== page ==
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St. John's council votes to remove sidewalk extensions

For a short while this summer, cyclists, pedestrians and wheelchair users had more space on some city streets as part of a pilot project that comes to an end Wednesday. -City of St. John’s graphic
For a short while this summer, cyclists, pedestrians and wheelchair users had more space on some city streets as part of a pilot project that comes to an end Wednesday. -City of St. John’s graphic

Pilot project was started to aid physical distancing, but city said it resulted in a lot of negative feedback

ST. JOHN'S, N.L. —

Pedestrians, cyclists and wheelchair users will now have a little less space on some St. John's streets.

City council has voted to end a pilot project that used pylons to extend the sidewalks on Elizabeth Avenue, Parade Street and Newtown Road.

The short-lived extension was approved by council in May and implemented in early July, with the idea it would help people maintain physical distancing during the COVID-19 pandemic.

However, notes from city staff included in council’s agenda on Tuesday showed the city received negative feedback about the change, especially on Elizabeth Avenue, where there were concerns related to traffic congestion.

City staff also studied the areas before and after sidewalks were extended, and found the additional space didn’t result in increased usage.

But not everyone on council agreed to give up on the project so soon.

On Tuesday, Councillors Maggie Burton, Ian Froude and Hope Jamieson voted against Coun. Sandy Hickman’s motion to end the project, while the rest of council voted in favour. Coun. Debbie Hanlon was absent.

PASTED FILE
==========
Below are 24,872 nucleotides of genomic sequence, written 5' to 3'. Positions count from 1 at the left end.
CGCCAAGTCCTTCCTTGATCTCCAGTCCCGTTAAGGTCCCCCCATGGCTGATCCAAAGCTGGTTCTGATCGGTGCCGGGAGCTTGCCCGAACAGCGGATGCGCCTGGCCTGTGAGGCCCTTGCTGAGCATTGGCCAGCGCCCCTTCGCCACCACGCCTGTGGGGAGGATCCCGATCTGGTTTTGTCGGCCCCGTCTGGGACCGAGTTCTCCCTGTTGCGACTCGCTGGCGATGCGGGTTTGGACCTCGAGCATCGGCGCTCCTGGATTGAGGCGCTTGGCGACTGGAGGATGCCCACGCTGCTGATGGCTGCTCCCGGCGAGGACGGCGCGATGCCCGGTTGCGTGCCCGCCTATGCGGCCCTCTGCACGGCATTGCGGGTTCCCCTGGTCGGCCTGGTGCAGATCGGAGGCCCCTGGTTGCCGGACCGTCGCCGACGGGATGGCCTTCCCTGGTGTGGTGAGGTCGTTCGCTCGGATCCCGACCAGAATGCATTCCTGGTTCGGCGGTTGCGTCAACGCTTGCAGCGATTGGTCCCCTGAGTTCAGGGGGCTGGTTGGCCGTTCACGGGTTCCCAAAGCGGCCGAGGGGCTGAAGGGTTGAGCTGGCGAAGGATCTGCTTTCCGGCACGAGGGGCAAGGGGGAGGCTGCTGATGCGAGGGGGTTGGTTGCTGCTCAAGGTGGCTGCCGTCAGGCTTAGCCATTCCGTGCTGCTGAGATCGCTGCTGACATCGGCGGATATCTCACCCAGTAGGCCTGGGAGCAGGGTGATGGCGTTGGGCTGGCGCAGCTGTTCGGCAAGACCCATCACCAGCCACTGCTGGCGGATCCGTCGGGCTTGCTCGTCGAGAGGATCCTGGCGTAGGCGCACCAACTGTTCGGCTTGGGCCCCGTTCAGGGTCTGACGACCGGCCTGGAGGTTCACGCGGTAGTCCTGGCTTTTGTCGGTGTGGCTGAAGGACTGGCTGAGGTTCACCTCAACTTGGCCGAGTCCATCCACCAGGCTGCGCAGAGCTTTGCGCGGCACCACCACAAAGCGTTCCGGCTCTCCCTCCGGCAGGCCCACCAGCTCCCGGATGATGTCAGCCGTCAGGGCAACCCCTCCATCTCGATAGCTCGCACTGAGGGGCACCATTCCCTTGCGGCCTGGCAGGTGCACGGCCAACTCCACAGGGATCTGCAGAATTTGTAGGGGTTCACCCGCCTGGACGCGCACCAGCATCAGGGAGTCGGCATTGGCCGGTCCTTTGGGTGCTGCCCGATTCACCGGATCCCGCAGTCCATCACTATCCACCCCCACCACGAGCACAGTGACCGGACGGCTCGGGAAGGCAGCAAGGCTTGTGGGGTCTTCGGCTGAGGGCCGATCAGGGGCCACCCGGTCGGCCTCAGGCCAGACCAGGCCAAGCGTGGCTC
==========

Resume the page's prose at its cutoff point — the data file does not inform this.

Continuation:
Froude said the project failed on delivery rather than on concept. He said a more interconnected version of the project in which more streets got the extension might have gotten better use because people could have more easily travelled around the city using the extra space.

Burton and Jamieson also said they’d prefer to add more of these spaces rather than take them out altogether.

Jamieson said the project wasn’t set up for success, and the watered-down version council ultimately agreed upon was to blame for the issues people had with it. She said that without interconnectivity, people won’t use it. She also said it’s the same issue the city sees with sidewalk snow-clearing.

However, most councillors agreed with city staff’s note which said the current Alert Level 2 allows for larger outdoor gatherings and open playgrounds, and it’s reported that the risk of outdoor transmission is low, so there’s less need to provide widened sidewalks.

The latest possible date council could have extended the project was Oct. 30. After that point, staff said, the pylons would have to be removed for winter snow-clearing.

The project cost the city about $22,600, including the anticipated cost to remove the pylons.

While the decision to end the project takes effect today, the markings and signage will be removed at the earliest possible opportunity.

Twitter: @juanitamercer_


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